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‘I saved 100 people that night’

Solidarity in Malawi during Cyclone Idai
, Badre Bahaji
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Bram Mussa rescued more than 100 people during cyclone Ida. Photo: WFP/Badre Bahaji


That's what we call a hero


Bram Mussa lives in Masangano, a small village hit hard by Cyclone Idai in Malawi. That night, most of the villagers could not escape the havoc the storm wreaked. Under heavy rains and winds, Bram took the only canoe available in the village and brought to safety more than 100 men, women, and children. "I did not sleep that night. I all I could think of was rescuing as many people as I could, " he said.


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Most of the crops in Masangano were destroyed by the floods. Photo:WFP/Badre Bahaji


"I did not sleep that night. I all I could think of was rescuing as many people as I could."


Since the rains had cut any land access to safer grounds, Bram and a group of men ferried people back to the only school in the village. Ruthie Banda, a mother of four children, was among those saved from the storm.


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The pile of mud on the foreground is all is left of Ruthies's house. On the background, Ruthie's temporary house made of straw and grass. Photo:WFP/Badre Bahaji


"It rained for three days non-stop, and I could see cracks forming on the walls of my one-room mud house," says Ruthie. "On the third day, in the middle of the night, water started entering the house. I could not open the door and there was no window. We were trapped."


"On the third day, in the middle of the night, water started entering the house. We were trapped."


"Water level rose up to our elbows. My husband and I were carrying our children in our arms, screaming for help. Thankfully, Bram and the other men came to pick us up by boat and took us to the school where our neighbors were." Her house collapsed minutes after the family was rescued.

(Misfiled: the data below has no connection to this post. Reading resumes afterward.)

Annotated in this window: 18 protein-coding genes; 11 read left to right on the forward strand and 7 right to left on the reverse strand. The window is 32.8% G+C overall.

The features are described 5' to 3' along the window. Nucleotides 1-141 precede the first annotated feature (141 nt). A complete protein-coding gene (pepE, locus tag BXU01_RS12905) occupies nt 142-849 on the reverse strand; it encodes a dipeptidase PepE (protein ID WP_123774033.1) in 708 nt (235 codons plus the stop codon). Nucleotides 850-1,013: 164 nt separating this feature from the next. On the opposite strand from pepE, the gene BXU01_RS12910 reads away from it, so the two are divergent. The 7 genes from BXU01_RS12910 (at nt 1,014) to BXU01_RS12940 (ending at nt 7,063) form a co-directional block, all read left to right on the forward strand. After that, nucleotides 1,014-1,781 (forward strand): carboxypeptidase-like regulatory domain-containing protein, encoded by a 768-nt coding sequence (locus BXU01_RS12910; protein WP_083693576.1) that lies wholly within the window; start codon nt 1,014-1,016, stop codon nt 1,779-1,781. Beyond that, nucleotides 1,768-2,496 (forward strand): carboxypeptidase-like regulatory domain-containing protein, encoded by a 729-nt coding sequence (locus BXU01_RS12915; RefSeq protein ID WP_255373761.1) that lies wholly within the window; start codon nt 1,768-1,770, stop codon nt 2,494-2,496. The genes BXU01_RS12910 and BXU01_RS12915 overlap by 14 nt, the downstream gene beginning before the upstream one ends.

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Ruthie and Bram reminiscing about the night of the floods. Photo:WFP/Badre Bahaji


In the days following the storm, displaced families started to realize the extent of the damage. Most of their crops — which were about to be harvested — had been washed away by the floods. Some houses collapsed, particularly those built with traditional mud bricks, and water flows had taken all their belongings to the nearby river.


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A WFP field team on a boat to deliver food to Masangano. Photo: WFP/Badre Bahaji


Mansagano is still cut off from the mainland, and the village is only accessible by boat. As part of the Floods Response Plan, the World Food Programme (WFP) is distributing food to affected communities by road or boat. The assistance is planned to continue for three months .


"I have lost everything, and it will take us some time to rebuild a new house, maybe on higher ground," says Ruthie. "In the meantime, at least the food I receive will help feed my children for a while."


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Ruthie getting food at the distribution site. Photo:WFP/Badre Bahaji


WFP has received the generous support of the United Kingdom to quickly roll out food and cash distributions in the most affected districts of Malawi. The contributions aim to reach 150,000 people with food and cash assistance.


Want to see food distributions in motion? Watch here:



Read more about WFP's work in Malawi.